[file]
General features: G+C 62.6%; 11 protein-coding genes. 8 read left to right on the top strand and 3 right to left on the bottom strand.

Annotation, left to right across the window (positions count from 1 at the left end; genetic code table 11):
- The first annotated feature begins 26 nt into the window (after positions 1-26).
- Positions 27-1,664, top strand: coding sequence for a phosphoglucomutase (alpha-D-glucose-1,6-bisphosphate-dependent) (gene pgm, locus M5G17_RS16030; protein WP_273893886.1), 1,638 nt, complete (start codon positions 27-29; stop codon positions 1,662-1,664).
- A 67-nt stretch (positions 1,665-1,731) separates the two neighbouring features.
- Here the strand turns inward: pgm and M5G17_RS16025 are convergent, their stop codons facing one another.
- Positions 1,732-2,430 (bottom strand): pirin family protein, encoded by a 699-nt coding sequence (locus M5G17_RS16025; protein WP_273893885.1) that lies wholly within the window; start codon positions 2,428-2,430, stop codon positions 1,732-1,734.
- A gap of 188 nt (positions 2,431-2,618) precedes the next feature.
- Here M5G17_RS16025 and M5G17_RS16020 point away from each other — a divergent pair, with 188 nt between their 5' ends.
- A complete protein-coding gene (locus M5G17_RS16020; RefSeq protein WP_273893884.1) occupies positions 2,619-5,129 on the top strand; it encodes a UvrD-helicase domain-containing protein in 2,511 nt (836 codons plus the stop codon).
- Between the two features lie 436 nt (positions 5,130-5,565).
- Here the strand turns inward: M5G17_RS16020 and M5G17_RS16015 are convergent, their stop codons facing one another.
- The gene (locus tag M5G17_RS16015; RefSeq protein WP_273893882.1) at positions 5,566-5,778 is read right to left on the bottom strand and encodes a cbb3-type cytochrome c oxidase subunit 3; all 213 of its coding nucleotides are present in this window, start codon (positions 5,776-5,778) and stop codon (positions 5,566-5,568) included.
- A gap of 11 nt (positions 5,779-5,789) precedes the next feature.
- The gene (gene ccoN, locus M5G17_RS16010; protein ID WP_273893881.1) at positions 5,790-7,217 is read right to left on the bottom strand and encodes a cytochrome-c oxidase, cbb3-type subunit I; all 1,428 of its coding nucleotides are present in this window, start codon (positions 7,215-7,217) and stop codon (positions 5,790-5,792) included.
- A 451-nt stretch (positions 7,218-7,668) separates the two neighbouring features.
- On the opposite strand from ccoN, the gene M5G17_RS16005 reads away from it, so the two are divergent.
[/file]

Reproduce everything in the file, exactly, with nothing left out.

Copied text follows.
General features: G+C 62.6%; 11 protein-coding genes. 8 read left to right on the top strand and 3 right to left on the bottom strand.

Annotation, left to right across the window (positions count from 1 at the left end; genetic code table 11):
- The first annotated feature begins 26 nt into the window (after positions 1-26).
- Positions 27-1,664, top strand: coding sequence for a phosphoglucomutase (alpha-D-glucose-1,6-bisphosphate-dependent) (gene pgm, locus M5G17_RS16030; protein WP_273893886.1), 1,638 nt, complete (start codon positions 27-29; stop codon positions 1,662-1,664).
- A 67-nt stretch (positions 1,665-1,731) separates the two neighbouring features.
- Here the strand turns inward: pgm and M5G17_RS16025 are convergent, their stop codons facing one another.
- Positions 1,732-2,430 (bottom strand): pirin family protein, encoded by a 699-nt coding sequence (locus M5G17_RS16025; protein WP_273893885.1) that lies wholly within the window; start codon positions 2,428-2,430, stop codon positions 1,732-1,734.
- A gap of 188 nt (positions 2,431-2,618) precedes the next feature.
- Here M5G17_RS16025 and M5G17_RS16020 point away from each other — a divergent pair, with 188 nt between their 5' ends.
- A complete protein-coding gene (locus M5G17_RS16020; RefSeq protein WP_273893884.1) occupies positions 2,619-5,129 on the top strand; it encodes a UvrD-helicase domain-containing protein in 2,511 nt (836 codons plus the stop codon).
- Between the two features lie 436 nt (positions 5,130-5,565).
- Here the strand turns inward: M5G17_RS16020 and M5G17_RS16015 are convergent, their stop codons facing one another.
- The gene (locus tag M5G17_RS16015; RefSeq protein WP_273893882.1) at positions 5,566-5,778 is read right to left on the bottom strand and encodes a cbb3-type cytochrome c oxidase subunit 3; all 213 of its coding nucleotides are present in this window, start codon (positions 5,776-5,778) and stop codon (positions 5,566-5,568) included.
- A gap of 11 nt (positions 5,779-5,789) precedes the next feature.
- The gene (gene ccoN, locus M5G17_RS16010; protein ID WP_273893881.1) at positions 5,790-7,217 is read right to left on the bottom strand and encodes a cytochrome-c oxidase, cbb3-type subunit I; all 1,428 of its coding nucleotides are present in this window, start codon (positions 7,215-7,217) and stop codon (positions 5,790-5,792) included.
- A 451-nt stretch (positions 7,218-7,668) separates the two neighbouring features.
- On the opposite strand from ccoN, the gene M5G17_RS16005 reads away from it, so the two are divergent.